Lone pairs in H2O

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allyssa bradley 1H
Posts: 95
Joined: Wed Sep 30, 2020 9:47 pm

Lone pairs in H2O

Postby allyssa bradley 1H » Thu Dec 17, 2020 9:26 am

Hi guys, maybe this was a topic already covered in lecture, but a previous topic on this board discussed how lone pairs are always put farthest apart to account for repulsion. Why doesn't this apply to the H2O molecule, where 2 are next to each other to make the bent shape?

Arnav Saud 2C
Posts: 127
Joined: Wed Sep 30, 2020 9:51 pm

Re: Lone pairs in H2O

Postby Arnav Saud 2C » Thu Dec 17, 2020 12:07 pm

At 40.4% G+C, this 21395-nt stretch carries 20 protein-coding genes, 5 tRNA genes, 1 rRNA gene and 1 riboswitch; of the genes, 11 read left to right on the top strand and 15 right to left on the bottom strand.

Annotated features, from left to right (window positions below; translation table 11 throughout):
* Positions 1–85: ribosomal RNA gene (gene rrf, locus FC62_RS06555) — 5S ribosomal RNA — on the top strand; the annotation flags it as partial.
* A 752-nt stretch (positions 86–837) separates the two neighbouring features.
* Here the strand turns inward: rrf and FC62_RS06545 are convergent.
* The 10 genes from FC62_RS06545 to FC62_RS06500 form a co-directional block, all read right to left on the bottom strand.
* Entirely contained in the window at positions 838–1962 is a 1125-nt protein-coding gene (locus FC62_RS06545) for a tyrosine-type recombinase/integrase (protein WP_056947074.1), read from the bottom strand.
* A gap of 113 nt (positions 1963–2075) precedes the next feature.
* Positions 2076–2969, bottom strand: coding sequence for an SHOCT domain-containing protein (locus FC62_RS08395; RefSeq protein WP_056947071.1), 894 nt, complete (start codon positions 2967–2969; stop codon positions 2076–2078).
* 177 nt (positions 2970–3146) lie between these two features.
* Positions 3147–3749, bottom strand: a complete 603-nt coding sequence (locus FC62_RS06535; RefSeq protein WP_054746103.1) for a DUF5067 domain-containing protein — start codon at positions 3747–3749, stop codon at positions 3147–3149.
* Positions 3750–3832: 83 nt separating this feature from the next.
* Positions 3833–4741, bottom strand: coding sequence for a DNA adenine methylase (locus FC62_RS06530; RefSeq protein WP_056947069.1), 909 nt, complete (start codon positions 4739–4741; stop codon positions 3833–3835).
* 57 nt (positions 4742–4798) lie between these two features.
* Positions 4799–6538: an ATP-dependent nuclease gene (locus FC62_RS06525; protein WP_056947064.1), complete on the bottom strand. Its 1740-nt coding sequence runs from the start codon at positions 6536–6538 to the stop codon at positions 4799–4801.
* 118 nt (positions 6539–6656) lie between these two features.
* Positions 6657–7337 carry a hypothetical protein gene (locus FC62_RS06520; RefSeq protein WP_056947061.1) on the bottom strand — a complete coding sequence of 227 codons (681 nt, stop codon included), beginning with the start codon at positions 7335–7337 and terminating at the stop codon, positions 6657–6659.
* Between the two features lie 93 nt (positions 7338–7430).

I think it still applies to water molecules. Water molecules have two atoms being hydrogen around the central atom and 2 lone pairs. This makes its structure AX2E2 (x=atoms, e= lone pairs). I think for the structure of water, that is just the optimal way it is. The lone pairs repel each other and repel the hydrogens bonded together. It's also why if you look at a structure of water molecule, the lone pairs are at an angle.


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